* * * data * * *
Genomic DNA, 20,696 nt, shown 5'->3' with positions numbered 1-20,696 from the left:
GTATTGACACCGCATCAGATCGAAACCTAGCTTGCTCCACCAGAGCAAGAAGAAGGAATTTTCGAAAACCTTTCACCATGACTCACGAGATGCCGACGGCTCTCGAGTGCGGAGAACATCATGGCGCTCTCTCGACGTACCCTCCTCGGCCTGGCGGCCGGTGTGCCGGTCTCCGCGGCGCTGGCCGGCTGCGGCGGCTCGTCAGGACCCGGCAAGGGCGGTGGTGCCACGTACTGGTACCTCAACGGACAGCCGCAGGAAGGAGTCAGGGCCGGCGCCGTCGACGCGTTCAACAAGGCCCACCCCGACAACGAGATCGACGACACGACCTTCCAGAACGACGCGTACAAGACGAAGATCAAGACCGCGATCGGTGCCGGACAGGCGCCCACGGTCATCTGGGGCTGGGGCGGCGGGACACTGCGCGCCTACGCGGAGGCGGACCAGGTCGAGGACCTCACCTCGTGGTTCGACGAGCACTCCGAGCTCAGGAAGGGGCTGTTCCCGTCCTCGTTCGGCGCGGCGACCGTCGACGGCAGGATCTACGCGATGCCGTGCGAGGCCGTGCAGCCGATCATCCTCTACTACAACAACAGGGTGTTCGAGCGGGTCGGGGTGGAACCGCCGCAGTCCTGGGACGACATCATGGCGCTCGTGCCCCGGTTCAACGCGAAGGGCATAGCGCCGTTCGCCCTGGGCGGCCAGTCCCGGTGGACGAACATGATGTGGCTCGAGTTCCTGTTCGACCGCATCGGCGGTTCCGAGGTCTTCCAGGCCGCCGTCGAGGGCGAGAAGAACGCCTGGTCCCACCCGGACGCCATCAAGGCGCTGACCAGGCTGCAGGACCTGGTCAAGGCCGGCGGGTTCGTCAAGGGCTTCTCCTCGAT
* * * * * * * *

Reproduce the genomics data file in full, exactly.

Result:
Genomic DNA, 20,696 nt, shown 5'->3' with positions numbered 1-20,696 from the left:
GTATTGACACCGCATCAGATCGAAACCTAGCTTGCTCCACCAGAGCAAGAAGAAGGAATTTTCGAAAACCTTTCACCATGACTCACGAGATGCCGACGGCTCTCGAGTGCGGAGAACATCATGGCGCTCTCTCGACGTACCCTCCTCGGCCTGGCGGCCGGTGTGCCGGTCTCCGCGGCGCTGGCCGGCTGCGGCGGCTCGTCAGGACCCGGCAAGGGCGGTGGTGCCACGTACTGGTACCTCAACGGACAGCCGCAGGAAGGAGTCAGGGCCGGCGCCGTCGACGCGTTCAACAAGGCCCACCCCGACAACGAGATCGACGACACGACCTTCCAGAACGACGCGTACAAGACGAAGATCAAGACCGCGATCGGTGCCGGACAGGCGCCCACGGTCATCTGGGGCTGGGGCGGCGGGACACTGCGCGCCTACGCGGAGGCGGACCAGGTCGAGGACCTCACCTCGTGGTTCGACGAGCACTCCGAGCTCAGGAAGGGGCTGTTCCCGTCCTCGTTCGGCGCGGCGACCGTCGACGGCAGGATCTACGCGATGCCGTGCGAGGCCGTGCAGCCGATCATCCTCTACTACAACAACAGGGTGTTCGAGCGGGTCGGGGTGGAACCGCCGCAGTCCTGGGACGACATCATGGCGCTCGTGCCCCGGTTCAACGCGAAGGGCATAGCGCCGTTCGCCCTGGGCGGCCAGTCCCGGTGGACGAACATGATGTGGCTCGAGTTCCTGTTCGACCGCATCGGCGGTTCCGAGGTCTTCCAGGCCGCCGTCGAGGGCGAGAAGAACGCCTGGTCCCACCCGGACGCCATCAAGGCGCTGACCAGGCTGCAGGACCTGGTCAAGGCCGGCGGGTTCGTCAAGGGCTTCTCCTCGAT